Forward planning; an essential livestock management attribute

28 May, 2023 - 00:05 0 Views
Forward planning; an essential livestock management attribute Livestock

The Sunday News

Farming issues with Mhlupheki Dube

ONE important characteristic of a successful livestock farmer is forward planning. Most parameters that will have a negative or positive impact on the livestock production enterprise, have to be predicted well in advance so that mitigation strategies can be instituted in time especially where negative impact is anticipated. 

Reactionary responses are usually very late for livestock farmers and it is always very difficult to halt effects of the negative impacting phenomena. With regards to positive aspects, planning on how one can maximise benefits of the positive impact, is also very important. Without this kind of planning, an opportunity can pass without farmers exploiting it. 

Sadly, a majority of smallholder livestock farmers hardly make long-term plans about their livestock production enterprise. A very clear demonstration of lack of forward planning, is the fact that livestock farmers will continue to lose animals to poverty deaths despite the fact that they know they received poor rains, the veld did not regenerate significantly and hence a certain support system for their animals will be required during the lean season. 

Droughts are recurrent in our regions and we have learned their effects on our livestock over the years but somehow farmers still lose livestock to poverty deaths as a result of drought. A drought starts loading several months before the effects starts to show. 

You will have low and very erratic rains, poor growth of grasses on the rangeland, rivers and water bodies such as dams and weirs collect negligible amounts of runoff, and you have a complete crop failure with almost no cereal stover to feed your animals. Instead of planning for this self-evident impending calamity, most farmers will wait until the proverbial 11th hour before they decide to lift a finger and needless to say it will already be late. 

Another phenomenon which has been coming over the past decades or so, is that of climate change. This has manifested in changes in weather phenomena over time, with some regions of the world experiencing floods while others experience very high temperatures. It is thus imperative for livestock farmers to be adjusting and planning ahead with regards to mitigation measures against possible long-term effects of climate change. 

One obvious change which will happen to your rangeland as the environment becomes harsh and perhaps drier, is the increase of unpalatable species which somehow tend to have the physiological ability to withstand harsh environments. This may also come in the form of invader species, which will colonise your rangeland, suffocating it of any palatable grass species. 

As livestock farmers we need to start thinking of how we can deliberately promote the proliferation of palatable grasses, especially those that are hardly enough to withstand the climatic changes that are happening. This may be importing totally new grasses from elsewhere and introduce them into our rangelands.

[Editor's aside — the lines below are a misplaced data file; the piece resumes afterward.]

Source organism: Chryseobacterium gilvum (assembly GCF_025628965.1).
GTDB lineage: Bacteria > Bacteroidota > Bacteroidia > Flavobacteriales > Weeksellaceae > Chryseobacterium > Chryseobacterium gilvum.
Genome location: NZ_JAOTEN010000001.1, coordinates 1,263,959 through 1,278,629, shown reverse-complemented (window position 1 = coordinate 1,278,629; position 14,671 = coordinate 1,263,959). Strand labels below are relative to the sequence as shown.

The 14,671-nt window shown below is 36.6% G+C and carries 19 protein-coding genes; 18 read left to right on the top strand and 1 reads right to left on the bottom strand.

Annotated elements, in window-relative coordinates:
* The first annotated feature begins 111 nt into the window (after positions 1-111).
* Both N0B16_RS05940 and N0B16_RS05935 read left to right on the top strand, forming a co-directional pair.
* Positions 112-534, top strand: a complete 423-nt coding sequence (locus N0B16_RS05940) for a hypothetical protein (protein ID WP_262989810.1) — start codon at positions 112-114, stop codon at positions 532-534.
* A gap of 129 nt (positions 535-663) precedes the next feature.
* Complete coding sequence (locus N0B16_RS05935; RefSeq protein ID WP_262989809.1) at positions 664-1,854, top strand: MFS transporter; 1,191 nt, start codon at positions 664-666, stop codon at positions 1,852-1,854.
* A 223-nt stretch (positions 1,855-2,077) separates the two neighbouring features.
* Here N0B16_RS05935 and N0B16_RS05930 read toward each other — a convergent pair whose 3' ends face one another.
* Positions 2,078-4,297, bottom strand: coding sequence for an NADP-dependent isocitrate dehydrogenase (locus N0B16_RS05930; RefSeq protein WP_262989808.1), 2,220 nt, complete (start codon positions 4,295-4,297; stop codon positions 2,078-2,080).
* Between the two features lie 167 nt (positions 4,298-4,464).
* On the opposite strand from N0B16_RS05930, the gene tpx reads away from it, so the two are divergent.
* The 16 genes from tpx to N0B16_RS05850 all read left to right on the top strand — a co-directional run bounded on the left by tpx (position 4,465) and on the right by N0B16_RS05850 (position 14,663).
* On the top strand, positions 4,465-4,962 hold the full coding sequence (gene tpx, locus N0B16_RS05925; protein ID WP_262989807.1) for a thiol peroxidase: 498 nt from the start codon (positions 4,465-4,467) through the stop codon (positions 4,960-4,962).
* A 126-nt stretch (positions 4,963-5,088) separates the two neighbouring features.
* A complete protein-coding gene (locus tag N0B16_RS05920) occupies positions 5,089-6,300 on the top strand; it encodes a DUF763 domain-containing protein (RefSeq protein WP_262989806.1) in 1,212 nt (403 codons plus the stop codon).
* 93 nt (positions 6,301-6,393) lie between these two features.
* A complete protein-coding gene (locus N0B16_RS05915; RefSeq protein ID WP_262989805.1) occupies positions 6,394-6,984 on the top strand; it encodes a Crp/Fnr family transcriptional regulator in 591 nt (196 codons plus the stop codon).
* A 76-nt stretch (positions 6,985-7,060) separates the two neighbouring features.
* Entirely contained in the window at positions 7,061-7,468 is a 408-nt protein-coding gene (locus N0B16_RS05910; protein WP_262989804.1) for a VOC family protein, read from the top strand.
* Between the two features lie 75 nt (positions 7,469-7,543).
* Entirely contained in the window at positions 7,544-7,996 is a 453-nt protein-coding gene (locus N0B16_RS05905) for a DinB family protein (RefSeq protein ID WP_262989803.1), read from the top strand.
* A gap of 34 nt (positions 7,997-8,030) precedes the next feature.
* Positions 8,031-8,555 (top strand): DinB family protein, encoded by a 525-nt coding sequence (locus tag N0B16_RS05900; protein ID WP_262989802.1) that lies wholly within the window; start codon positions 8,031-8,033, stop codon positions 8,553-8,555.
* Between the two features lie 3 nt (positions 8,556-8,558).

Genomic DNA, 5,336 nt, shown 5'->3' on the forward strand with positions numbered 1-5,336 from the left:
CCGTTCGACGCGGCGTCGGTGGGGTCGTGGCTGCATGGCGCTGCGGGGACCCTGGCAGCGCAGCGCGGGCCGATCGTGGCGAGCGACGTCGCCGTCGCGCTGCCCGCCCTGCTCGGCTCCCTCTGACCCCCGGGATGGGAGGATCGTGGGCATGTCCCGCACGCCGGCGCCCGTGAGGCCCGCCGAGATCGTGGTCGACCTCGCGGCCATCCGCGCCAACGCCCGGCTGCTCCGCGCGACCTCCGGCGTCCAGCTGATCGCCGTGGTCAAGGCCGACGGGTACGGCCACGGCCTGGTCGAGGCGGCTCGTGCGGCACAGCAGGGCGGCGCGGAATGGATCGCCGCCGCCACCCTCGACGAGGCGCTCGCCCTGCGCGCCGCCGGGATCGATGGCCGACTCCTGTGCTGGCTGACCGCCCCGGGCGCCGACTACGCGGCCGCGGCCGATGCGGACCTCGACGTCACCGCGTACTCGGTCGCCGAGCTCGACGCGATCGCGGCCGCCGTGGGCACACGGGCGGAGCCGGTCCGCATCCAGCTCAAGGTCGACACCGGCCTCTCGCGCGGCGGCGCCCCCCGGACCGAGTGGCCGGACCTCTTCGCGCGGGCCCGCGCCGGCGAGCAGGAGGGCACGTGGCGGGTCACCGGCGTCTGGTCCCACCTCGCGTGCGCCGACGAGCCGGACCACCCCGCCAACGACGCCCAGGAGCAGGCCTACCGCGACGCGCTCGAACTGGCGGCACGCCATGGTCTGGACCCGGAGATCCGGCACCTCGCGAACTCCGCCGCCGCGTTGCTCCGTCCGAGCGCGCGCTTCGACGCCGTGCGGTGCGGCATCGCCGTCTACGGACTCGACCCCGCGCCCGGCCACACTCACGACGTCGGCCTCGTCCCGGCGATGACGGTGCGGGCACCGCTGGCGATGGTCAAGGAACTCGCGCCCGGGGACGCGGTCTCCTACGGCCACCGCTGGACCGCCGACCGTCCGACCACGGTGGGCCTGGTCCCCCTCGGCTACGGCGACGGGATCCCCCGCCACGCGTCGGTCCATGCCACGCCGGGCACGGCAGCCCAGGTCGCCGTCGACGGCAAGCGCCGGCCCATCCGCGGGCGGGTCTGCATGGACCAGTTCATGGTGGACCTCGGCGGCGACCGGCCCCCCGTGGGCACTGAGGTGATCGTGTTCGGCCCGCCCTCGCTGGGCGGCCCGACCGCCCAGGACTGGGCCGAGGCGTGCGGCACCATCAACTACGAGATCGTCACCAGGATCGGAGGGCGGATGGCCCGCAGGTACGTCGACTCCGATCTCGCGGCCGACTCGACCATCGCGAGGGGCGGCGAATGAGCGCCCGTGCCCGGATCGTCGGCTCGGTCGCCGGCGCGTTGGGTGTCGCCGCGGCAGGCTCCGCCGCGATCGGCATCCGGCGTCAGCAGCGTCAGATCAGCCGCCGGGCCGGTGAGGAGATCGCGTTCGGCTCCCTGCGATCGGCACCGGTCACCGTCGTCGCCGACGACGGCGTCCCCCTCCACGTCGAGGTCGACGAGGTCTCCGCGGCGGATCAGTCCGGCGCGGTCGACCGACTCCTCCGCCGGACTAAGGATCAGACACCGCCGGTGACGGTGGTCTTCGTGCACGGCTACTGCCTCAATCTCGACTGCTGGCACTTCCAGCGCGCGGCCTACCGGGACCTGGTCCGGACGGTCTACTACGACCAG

Active rangeland management and reclamation actions now need to form part of the livestock farmer’s workplan for his/her grazing area. We should be on the lookout for that shrub or those grasses which seem to thrive regardless of the drier conditions which we are now experiencing, and it is not being grazed by our livestock. We need to control such shrubs or grasses before they completely go out of hand. 

Another important aspect which livestock farmers need to plan for because of the changes in climate, is that of drinking water for the animals. Farmers will need to find new water harvesting mechanisms that will help them collect water during the rainy season for their animals. 

There is technology in the market of harvesting water using plastic line earth dams (this may not be the correct terminology), it’s about time livestock farmers explore these for harvesting water for their animals. This may not be an appropriate example, but the point is we need to think about how we can harvest that water which always flows to the seas and we are left with empty rivers all the time, especially now that rains are becoming more erratic. 

Lastly climate change will come with the increase in certain diseases and pests and you begin to find pests that were never a problem, becoming a serious challenge for farmers. This could be the same with diseases. One can postulate that the migration of Theileriosis from its traditional zones, in Zimbabwe, could also be a factor of climate change.

Admittedly there are animal movement issues but one may be persuaded that changes in climatic conditions may have seen the concerned vector evolving to accommodate new kinds of habitat such as drier areas of the country. 

This is not yet scientifically proven, hence it should not be cited as a fact! However, it is not disputable that climatic changes may result in new disease and pest challenges for the farmer. Livestock farmers therefore need to always anticipate challenges and plan mitigation measures well in advance to avoid losses. 

Uyabonga umntaka MaKhumalo.

Mhlupheki Dube is a livestock specialist and farmer. He writes in his own capacity. Feedback [email protected] /cell 0772851275

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